Ranges can be selected in the following ways:
- Mouse Drag: Click the mouse down on a cell and drag and release the mouse over another cell. A range will be created between the two cells and clear any existing ranges.
- Ctrl & Mouse Drag: Holding Ctrl key while creating a range using mouse drag will create a new range selection and keep any existing ranges.
- Shift & Click: Clicking on one cell to focus that cell, then holding down Shift while clicking another cell, will create a range between both cells.
- Shift & Arrow Keys: Focusing a cell and then holding down Shift and using the arrow keys will create a range starting from the focused cell.
Range Selection is enabled using the following grid option property
The example below demonstrates simple range selection. Ranges can be selected in all the ways described above.
By default multiple ranges can be selected. To restrict range selection to a single range, even if the Ctrl key is held down, enable the following grid options property:
The following example demonstrates single range selection:
It is possible to select a range that spans pinned and non-pinned sections of the grid. If you do this, the selected range will not have any gaps with regards to the column order. For example, if you start the drag on the left pinned area and drag to the right pinned area, then all of the columns in the center area will also be part of the range.
Likewise with floating, no row gaps will occur if a range spans into pinned rows. A range will be continuous between the floating top rows, the center, and the floating bottom rows.
The above two (pinning and floating) can be thought of as follows: if you have a grid with pinning and / or floating, then 'flatten out' the grid in your head so that all rows and columns are visible, then the range selection will work as you would expect in the flattened out version where only full rectangles can be selectable.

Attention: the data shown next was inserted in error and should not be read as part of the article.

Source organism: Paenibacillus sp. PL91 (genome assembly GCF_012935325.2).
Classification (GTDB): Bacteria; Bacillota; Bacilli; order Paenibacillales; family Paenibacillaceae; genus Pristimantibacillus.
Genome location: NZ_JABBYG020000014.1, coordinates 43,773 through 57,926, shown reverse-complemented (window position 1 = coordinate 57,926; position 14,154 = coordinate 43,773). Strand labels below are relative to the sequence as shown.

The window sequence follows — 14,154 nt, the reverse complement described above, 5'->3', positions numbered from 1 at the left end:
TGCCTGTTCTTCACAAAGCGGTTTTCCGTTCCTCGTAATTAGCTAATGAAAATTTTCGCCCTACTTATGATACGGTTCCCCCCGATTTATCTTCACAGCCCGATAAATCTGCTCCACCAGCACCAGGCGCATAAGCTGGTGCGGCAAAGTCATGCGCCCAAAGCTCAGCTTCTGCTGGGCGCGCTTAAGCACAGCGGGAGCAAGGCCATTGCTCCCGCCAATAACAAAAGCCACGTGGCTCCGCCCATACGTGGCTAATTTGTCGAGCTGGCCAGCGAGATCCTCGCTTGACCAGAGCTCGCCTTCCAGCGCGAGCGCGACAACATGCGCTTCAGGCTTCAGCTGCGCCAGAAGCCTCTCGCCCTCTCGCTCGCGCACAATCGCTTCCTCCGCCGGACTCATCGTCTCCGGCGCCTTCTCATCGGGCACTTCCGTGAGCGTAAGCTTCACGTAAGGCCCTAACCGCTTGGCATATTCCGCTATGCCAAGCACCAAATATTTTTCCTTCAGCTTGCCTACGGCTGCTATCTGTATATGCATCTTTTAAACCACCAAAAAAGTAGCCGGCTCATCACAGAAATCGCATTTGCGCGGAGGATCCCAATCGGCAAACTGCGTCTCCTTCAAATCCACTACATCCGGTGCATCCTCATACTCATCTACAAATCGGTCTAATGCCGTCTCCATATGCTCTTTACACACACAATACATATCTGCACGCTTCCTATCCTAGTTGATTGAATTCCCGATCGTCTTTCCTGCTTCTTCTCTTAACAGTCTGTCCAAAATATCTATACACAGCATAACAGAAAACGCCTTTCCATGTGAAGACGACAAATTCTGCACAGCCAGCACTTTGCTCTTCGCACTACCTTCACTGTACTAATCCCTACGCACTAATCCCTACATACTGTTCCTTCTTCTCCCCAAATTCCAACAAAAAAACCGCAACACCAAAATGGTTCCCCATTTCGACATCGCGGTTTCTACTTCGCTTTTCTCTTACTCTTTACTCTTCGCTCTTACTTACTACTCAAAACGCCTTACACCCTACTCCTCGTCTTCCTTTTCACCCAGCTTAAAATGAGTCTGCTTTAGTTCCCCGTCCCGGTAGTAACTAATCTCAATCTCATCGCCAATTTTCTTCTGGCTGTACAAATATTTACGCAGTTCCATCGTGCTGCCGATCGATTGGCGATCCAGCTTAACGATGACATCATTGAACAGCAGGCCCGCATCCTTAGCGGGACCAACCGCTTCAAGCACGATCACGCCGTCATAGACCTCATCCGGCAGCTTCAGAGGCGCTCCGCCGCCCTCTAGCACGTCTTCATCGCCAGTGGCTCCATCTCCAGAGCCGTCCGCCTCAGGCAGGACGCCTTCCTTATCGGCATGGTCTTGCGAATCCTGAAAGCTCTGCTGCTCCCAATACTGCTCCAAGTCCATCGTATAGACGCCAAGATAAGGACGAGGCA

rangeSelectionChanged event tells you that the range selection has changed. The event has two properties,
finished, which are
true when the selection is starting or finishing. For example, if selecting a range of 10 cells in a row, the user will click the first cell and drag to the last cell. This will result in up to 11 events. The first event will have
started=true, the last will have
finished=true, and all the intermediary events will have both of these values as
A change to range selection has occurred.
The following methods are available on the
GridApi for managing range selection.
Get the selected ranges using
api.getCellRanges(). This will return back a list of cell range objects, each of which contains the details of one range.
The start is the first cell the user clicked on and the end is the cell where the user stopped dragging. Do not assume that the start cell's index is numerically before the end cell, as the user could have dragged up.
Returns the list of selected cell ranges.
Adds a range to the selection. This keeps any previous ranges. If you wish to only have the new range selected, then call
clearRangeSelection() first. The method takes the params of type
Adds the provided cell range to the selected ranges.
Ranges are normally bounded by a start and end row. However it is also possible to define a range unbounded by rows (i.e. to contain all rows). For an unbounded range, do not provide start or end row positions.
Row positions are defined by a row index and pinned. Row indexes start at zero and increment. Pinned can be either
'top' (row is in pinned top section),
'bottom' (row is in pinned bottom section) or
null (row is in the main body). See Row Pinning for information on row pinning.
Ranges are defined by a list of columns. Pass in either a) a list of columns or b) a start and end column and let the grid work out the columns in between. Passing a list of columns instead of a start and end column has the advantage that the columns do not need to be contiguous.
When you have more than one row selected in a range, pressing keys Ctrl+D will copy the top row values to all other rows in the selected range.
The example below demonstrates a more complex range selection scenario. The example listens for the
rangeSelectionChanged event and creates a sum of all the number values that are in the range (it ignores all non-number values). The
finished flag is used to update the eager and lazy figures separately.
The example also shows use of the
processCellFromClipboard callbacks by making all the athlete names uppercase when copying into the clipboard and lowercase when copying from the clipboard.